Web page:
“We’ve been to the site several times, but what they normally tell us is that, they are from government and it was the government that gave them the green light to operate here. I can’t tell whether it is owned by a government official; but there is a rumour that big hands are around the company.”
The company does not have a signboard portraying its name to the citizens or visitors.
Employees have reneged to state the name of the company. By doing so appears like a taboo for them at the entity.
However, an investigation conducted by FrontPage Africa established that the company is named Liberia Minerals and Export Company.
Wesseh further rallied the citizens to stand up against wrongs that are being done in their communities.
“This should be everybody’s business because when anything happens here, it’s not happening to my one. Everybody will be affected and so, everybody should join me for us to know who is actually behind this mining process going on in Marshall.”
He said the failure of the government to come in and address the concerns of the citizens would lead to persistent peaceful protests in the area.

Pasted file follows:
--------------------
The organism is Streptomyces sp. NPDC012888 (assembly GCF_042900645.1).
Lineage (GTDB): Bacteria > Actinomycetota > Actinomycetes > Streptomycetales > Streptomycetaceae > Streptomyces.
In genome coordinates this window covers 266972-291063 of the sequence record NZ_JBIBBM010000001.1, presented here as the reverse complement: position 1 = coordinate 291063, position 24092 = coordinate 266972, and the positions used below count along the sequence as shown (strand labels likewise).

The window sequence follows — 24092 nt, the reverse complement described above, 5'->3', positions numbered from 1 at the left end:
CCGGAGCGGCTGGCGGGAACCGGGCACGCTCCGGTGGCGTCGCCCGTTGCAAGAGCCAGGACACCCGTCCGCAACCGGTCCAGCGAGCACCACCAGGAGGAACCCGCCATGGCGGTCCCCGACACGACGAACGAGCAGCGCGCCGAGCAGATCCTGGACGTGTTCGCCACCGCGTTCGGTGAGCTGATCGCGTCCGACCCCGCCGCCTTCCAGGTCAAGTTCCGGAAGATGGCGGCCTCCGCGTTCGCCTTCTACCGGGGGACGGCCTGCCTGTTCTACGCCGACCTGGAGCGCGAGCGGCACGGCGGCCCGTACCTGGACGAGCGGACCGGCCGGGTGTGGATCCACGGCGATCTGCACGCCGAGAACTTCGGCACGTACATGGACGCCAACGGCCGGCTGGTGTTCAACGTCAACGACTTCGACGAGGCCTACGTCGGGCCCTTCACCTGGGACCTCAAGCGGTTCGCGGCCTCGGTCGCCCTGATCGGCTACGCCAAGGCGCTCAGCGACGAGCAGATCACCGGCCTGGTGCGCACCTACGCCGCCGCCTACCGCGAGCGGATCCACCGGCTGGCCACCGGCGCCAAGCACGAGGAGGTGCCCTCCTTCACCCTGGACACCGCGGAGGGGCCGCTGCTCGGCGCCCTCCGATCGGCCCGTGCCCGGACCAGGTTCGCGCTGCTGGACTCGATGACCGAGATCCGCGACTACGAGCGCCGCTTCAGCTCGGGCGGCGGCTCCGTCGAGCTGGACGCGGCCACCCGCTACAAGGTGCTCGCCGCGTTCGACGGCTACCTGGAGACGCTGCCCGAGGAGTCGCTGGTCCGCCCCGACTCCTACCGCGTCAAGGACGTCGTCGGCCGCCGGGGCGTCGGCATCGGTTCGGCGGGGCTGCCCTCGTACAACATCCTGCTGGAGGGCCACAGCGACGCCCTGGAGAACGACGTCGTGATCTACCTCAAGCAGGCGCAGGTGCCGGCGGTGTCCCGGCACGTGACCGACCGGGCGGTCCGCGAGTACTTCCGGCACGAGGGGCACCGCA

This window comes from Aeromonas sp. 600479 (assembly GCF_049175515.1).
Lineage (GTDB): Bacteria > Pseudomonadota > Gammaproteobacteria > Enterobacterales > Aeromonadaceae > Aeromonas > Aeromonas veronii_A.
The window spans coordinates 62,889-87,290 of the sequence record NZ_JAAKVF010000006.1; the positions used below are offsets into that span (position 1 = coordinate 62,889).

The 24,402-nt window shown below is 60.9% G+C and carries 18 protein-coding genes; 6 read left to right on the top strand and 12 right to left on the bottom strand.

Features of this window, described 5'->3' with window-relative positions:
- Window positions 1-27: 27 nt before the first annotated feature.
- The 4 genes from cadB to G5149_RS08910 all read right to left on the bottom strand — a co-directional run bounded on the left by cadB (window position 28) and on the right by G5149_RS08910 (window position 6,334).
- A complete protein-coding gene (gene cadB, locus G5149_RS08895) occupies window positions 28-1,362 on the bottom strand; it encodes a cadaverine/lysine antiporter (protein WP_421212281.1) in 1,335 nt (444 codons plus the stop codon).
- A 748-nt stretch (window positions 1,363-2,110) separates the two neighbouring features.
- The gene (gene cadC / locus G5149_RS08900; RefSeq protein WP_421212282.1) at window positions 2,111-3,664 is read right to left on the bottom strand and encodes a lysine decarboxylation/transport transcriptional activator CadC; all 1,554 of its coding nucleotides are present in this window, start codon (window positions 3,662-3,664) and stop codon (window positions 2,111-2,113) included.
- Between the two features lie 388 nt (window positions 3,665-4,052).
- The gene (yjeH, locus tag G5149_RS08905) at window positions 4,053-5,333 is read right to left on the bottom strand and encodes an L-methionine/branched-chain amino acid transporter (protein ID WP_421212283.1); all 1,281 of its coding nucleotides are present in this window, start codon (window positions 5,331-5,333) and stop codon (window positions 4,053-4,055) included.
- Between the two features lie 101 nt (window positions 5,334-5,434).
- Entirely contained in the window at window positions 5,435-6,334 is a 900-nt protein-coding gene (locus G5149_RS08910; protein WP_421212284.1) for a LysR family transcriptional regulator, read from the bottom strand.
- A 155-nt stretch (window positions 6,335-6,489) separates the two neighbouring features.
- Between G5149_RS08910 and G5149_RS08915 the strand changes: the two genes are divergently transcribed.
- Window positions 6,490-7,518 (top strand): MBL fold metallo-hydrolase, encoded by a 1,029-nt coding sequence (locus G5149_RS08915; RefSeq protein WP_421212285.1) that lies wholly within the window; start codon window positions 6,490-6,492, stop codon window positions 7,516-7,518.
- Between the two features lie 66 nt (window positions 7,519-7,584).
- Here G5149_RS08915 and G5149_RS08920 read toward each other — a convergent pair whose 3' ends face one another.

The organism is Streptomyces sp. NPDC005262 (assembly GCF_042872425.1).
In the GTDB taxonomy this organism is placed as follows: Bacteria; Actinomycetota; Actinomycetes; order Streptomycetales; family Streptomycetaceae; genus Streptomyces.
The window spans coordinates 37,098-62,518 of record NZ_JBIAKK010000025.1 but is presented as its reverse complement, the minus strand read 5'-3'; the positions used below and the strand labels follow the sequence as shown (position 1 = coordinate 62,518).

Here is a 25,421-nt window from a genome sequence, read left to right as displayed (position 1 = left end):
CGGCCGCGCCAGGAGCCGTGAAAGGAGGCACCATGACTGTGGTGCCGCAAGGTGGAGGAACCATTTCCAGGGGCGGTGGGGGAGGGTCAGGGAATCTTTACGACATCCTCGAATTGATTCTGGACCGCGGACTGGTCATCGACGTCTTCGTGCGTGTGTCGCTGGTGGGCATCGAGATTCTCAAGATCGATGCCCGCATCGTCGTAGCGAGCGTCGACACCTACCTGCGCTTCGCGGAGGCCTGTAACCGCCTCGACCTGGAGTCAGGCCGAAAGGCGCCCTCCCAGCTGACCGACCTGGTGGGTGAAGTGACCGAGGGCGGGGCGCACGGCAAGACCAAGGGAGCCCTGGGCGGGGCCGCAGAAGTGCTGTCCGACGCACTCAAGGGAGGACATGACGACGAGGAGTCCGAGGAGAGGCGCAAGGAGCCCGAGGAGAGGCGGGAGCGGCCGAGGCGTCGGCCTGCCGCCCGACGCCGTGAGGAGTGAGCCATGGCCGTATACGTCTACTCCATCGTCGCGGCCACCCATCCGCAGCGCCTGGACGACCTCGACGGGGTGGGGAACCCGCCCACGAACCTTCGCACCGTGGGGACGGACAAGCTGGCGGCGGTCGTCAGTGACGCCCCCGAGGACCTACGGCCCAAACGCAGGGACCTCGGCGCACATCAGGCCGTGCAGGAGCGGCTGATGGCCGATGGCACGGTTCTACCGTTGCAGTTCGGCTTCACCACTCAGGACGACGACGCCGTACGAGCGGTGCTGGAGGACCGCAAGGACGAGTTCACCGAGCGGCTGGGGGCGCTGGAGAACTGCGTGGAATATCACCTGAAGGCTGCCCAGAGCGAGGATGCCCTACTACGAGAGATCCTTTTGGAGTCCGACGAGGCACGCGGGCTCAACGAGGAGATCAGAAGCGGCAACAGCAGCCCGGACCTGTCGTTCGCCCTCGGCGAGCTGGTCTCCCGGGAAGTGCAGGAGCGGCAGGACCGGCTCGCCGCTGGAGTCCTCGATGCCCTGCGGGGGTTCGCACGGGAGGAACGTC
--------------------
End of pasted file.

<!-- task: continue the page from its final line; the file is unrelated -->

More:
When contacted via telephone, the General Manager of the Liberia Minerals and Export Madam Carole Chang claimed that her company and the citizens have reached an agreement to operate.
She named the heads of youth and women groups and the elders as some of those that were reached to by the company.
She claimed that the company has a Class B license from the Ministry of Mines and Energy.
When requested to see or have copies of the relevant documents, Madam Chang refused to do so.
“We get our legal documents from your government. You should go to the City Mayor; all of the documents we get are with him and the social agreement on what we will do for the community is also there. We have reached an agreement already and we’ve signed the MOU and I don’t think I have the time to tell you. If you want to know, you can go to the city corporation to find out.”
Madam Chang further claimed that the site being operated by her company is a “new area and no house is around there.”
But contrary to her assertions, FrontPage established that there is a compound hosting a huge mansion just a stone throw away from the operational site of the company.
She pointed out that the areas previously dredged by the company while in search of “black sand” were backfilled to avoid erosion.